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woensdag 26 februari 2014

Why I like PostgreSQL more than MySQL: Check constraints

Databases can basically only store strings and numbers. Your business however has a frightening number of rules an regulations about what the data should look like.

A sales price for example must always be more than zero. A discount must always be between zero and the salesprice. A tax rate is always between 0% and 100%. The number of units per package is always one or more. A product cannot be marked as sold-out if backorders are allowed. And so on...

In MySQL you can do this with triggers, which works, but is hardly elegant, let alone easy to manage.

In PostgreSQL you can use a CHECK constraint on s single field:


DROP TABLE IF EXISTS foo;
CREATE TABLE foo (id INT, price NUMERIC(10,2) CONSTRAINT legal_price_check CHECK  (price>0));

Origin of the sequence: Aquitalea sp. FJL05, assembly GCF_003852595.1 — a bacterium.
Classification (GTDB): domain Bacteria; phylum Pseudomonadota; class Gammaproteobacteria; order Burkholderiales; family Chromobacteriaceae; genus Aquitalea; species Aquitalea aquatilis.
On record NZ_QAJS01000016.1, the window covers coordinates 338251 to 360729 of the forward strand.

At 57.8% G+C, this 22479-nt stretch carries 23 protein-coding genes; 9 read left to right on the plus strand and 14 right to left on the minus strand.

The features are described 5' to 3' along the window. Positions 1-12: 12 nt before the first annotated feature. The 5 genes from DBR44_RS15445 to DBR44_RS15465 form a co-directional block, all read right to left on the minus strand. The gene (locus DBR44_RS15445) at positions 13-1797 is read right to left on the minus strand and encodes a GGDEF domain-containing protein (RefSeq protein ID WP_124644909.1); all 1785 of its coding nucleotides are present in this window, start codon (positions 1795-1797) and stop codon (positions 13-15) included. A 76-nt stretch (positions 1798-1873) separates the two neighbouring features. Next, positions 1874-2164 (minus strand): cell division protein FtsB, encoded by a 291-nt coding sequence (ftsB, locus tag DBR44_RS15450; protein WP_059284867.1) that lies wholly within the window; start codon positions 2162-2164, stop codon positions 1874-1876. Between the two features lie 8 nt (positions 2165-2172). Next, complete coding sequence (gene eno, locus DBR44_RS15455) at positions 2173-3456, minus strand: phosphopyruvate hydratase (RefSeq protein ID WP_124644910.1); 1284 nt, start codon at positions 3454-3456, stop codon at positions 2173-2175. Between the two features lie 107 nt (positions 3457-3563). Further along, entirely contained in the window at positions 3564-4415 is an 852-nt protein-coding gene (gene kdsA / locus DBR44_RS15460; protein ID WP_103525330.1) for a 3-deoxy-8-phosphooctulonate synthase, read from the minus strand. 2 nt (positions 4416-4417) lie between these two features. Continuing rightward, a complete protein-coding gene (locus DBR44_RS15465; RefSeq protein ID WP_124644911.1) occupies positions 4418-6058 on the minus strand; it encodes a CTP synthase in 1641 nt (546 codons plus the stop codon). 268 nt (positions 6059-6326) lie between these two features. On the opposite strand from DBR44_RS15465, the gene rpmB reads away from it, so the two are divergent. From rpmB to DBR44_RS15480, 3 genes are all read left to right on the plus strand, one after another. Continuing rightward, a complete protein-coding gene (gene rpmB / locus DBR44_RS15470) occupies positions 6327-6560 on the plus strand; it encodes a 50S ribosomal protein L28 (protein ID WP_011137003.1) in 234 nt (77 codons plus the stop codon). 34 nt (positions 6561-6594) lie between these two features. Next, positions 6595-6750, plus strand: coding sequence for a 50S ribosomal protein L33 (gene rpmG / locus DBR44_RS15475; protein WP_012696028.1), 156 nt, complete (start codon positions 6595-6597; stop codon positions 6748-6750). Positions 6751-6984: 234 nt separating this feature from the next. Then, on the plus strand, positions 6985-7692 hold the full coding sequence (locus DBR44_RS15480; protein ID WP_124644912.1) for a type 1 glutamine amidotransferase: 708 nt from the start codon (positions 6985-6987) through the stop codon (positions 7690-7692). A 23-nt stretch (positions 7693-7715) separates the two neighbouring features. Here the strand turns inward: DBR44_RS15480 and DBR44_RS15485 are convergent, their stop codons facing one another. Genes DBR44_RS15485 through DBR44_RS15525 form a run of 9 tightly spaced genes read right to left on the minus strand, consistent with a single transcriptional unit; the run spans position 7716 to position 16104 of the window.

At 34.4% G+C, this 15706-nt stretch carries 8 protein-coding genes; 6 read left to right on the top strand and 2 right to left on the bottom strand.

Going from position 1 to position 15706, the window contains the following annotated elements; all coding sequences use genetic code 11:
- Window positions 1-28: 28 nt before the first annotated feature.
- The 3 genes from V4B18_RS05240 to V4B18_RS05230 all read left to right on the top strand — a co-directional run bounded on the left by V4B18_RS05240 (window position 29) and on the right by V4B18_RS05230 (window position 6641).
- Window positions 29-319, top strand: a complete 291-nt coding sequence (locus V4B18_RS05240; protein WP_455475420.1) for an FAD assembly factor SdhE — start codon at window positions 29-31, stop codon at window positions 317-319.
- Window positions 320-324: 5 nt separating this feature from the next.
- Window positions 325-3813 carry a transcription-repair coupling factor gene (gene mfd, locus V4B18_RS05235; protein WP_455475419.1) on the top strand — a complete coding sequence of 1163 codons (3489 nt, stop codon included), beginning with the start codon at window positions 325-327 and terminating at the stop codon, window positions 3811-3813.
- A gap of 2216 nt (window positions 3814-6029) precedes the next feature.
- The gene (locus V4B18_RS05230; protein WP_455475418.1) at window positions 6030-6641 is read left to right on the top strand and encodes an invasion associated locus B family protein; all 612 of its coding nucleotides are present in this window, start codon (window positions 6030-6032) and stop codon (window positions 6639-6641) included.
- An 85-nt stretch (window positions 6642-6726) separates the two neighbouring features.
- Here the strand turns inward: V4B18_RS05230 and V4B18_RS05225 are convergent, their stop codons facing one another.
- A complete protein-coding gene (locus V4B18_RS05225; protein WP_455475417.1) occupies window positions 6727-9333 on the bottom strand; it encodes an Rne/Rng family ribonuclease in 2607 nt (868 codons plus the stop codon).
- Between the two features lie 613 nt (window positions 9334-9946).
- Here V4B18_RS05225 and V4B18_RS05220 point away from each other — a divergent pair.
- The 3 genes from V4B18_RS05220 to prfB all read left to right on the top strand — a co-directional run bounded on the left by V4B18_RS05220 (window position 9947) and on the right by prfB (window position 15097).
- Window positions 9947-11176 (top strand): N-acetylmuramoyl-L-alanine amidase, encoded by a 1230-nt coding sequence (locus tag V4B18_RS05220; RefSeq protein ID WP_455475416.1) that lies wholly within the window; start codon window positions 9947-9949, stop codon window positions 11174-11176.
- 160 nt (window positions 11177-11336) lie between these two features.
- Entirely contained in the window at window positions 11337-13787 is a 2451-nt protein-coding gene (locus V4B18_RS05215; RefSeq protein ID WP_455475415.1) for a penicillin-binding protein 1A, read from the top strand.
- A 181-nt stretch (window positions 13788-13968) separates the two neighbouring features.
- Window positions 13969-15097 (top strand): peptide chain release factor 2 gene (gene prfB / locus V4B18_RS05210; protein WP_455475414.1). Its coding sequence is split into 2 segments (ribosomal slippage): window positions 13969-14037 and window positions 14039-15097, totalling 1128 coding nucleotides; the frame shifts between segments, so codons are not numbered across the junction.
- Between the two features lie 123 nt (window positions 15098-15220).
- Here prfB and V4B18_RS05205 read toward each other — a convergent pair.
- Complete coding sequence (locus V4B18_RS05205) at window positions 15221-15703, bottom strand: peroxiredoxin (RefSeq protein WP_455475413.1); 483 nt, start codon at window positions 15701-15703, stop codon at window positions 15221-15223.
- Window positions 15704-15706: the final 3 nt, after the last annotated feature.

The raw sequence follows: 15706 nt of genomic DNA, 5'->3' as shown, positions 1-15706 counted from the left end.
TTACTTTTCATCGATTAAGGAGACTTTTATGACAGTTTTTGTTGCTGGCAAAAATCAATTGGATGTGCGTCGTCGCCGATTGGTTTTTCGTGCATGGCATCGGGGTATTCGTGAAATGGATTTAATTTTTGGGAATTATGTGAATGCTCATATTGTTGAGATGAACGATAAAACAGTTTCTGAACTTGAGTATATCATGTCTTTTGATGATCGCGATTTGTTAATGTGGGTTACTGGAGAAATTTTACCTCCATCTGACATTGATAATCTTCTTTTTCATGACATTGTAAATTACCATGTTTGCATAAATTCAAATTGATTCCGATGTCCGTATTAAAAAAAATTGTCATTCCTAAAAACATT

INSERT INTO foo (id, price) VALUES (1,0);

"ERROR:  new row for relation "foo" violates check constraint "legal_price_check""


Or on he table as a whole:
DROP TABLE IF EXISTS foo;
CREATE TABLE foo (id INT, price NUMERIC(10,2), weight NUMERIC(5,2), shippingcost NUMERIC(4,2),
 CONSTRAINT legal_shipping_cost CHECK  ((weight<= 100 AND shippingcost=0) OR (weight>100 and shippingcost>0)));

INSERT INTO foo (id, price, weight, shippingcost) VALUES (1,10, 90,0);
INSERT INTO foo (id, price, weight, shippingcost) VALUES (1,10, 90,10);

The first record works, the second is denied because the shippingcost should be zero if the weight is below 100.